Storm Shelters

Home storm shelters are becoming more common, due to numerous examples where they have saved peoples lives. These stories have come from across the United States, including Alabama, Arkansas, and Oklahoma.

Threats

Storm shelters are designed to protect against high winds from natural causes — hurricanes and tornadoes.

Shelters for protection against NBC (Nuclear, Biological, Chemical) and home invasions have different requirements.

Terminology

FEMA uses the term “safe room” to refer to constructions which meet FEMA 320 and 361 criteria; they use the term “shelters” to refer to constructions designed to meet the ICC 500 criteria.

Section 442 of Florida Building Code defines a “Residential Storm Shelter” as “A storm shelter serving occupants of dwelling units and having an occupant load not exceeding 16 persons.” and a “Community Storm Shelter” as  “A storm shelter not defined as a Residential Storm Shelter.”

To Build or To Buy?

When you are riding out a Category 5 hurricane, huddling together with your children in your basement shelter, you won’t want to be wondering if your shelter is properly built. This is why more and more people are buying shelters instead of building them.  Companies which specialize in the design, manufacture, and installation of home storm shelters include Survive-a-Storm Shelters, and Lifesaver Storm Shelters. Other vendors can be found through the National Storm Shelter Association.

On the other hand, your budget might not allow for a professionally built storm shelter and a shelter you can build is better than no shelter at all. Or, you or your structure may have unique requirements which cannot be met by off-the-shelf solutions.

For most people, buying will produce better results than building. If you choose to build your own shelter, however, there are standards available to give you the guidance necessary to build a quality shelter.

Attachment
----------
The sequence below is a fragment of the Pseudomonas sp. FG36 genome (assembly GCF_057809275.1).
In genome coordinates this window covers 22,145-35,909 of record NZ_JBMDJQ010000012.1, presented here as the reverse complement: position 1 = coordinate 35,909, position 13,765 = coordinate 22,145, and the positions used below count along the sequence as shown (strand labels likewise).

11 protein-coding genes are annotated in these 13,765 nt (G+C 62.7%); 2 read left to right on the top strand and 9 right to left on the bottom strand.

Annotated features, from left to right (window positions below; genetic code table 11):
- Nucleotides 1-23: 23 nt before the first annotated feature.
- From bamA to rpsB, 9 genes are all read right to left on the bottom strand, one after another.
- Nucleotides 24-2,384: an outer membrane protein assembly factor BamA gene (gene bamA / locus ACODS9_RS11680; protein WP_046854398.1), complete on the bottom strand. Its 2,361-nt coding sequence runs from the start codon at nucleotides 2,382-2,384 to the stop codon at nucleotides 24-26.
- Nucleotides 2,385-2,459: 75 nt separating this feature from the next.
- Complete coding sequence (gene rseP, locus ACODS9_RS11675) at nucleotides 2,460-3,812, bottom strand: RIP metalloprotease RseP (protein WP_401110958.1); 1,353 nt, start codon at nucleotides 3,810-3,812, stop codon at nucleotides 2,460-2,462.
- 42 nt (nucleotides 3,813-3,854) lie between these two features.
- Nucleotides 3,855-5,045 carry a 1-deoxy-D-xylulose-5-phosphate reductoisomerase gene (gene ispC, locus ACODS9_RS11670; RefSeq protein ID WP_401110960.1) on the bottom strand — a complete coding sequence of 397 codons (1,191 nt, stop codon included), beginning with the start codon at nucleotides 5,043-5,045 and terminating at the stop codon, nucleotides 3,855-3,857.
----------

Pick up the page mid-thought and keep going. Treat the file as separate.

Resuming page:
Storm Shelter Standards

FEMA 320: Taking Shelter From the Storm: Building a Safe Room For Your Home or Small Business is the preferred standard for the construction of residential storm shelters. FEMA 320 includes Safe Room Construction Plans and Specifications.

The ICC 500 ICC/NSSA Standard For The Design and Construction of Storm Shelters is sometimes used as an alternative to FEMA 320, but it is not freely available.  A useful overview of the ICC 500 standard can be found in Introducing the ICC/NSSA Standard for Design and Construction of Storm Shelters.

FEMA 361: Design and Construction Guidance for Community Safe Rooms and Florida Statewide Emergency Shelter Plan (SESP) – Appendix G: Guidance for Implementation of Public Shelter Design Criteria provide useful guidance for building community storm shelters.

These standards documents provide a plethora of useful information and advice.  I cannot recommend highly enough that you take the time to read through them.

Storm Shelter Sizing

Proper sizing is determined by answering these questions:

  • How many occupants will be in the shelter? (Remember to include pets!)
  • How long will occupants have to stay in the shelter?

Tornadoes tend to be shorter events than hurricanes, therefore tornado shelters can be smaller than hurricane shelters for the same number of occupants. The ICC 500 standard recommends a minimum of 5 square feet for every healthy occupant of a tornado shelter, and 20 square feet for every healthy occupant of a hurricane shelter. Larger minimums are recommended for wheelchair or bedridden occupants.

Supplies

Drinking water is the most important supply for a storm shelter.  FEMA recommends storing one gallon of drinking water per person per day that you plan to occupy the shelter.

The next requirement is food.  For compact storage it is difficult to beat MRE’s. I like to add snack foods like Snickers bars to make the experience less unpleasant.

Of course, you will also need a portable toilet in which to place “used” drinking water and MRE’s. Toilet paper and hand wipes will help preserve a sanitary environment in the shelter.

Light will make your stay in the shelter much more organized and pleasant. Avoid candles, as they burn oxygen.  Stick with LED lanterns, as they provide the most usable light with the least battery usage. It is also good to have an AM/FR radio or weather radio to listen to weather reports.

Bedding material is good, because the stress caused by a storm can quickly tire out everyone in the family.

Tomorrow May Be Too Late

If you live in an area which is afflicted by hurricanes or tornadoes, tomorrow may be too late to start building a storm shelter for your family.

 

 

 

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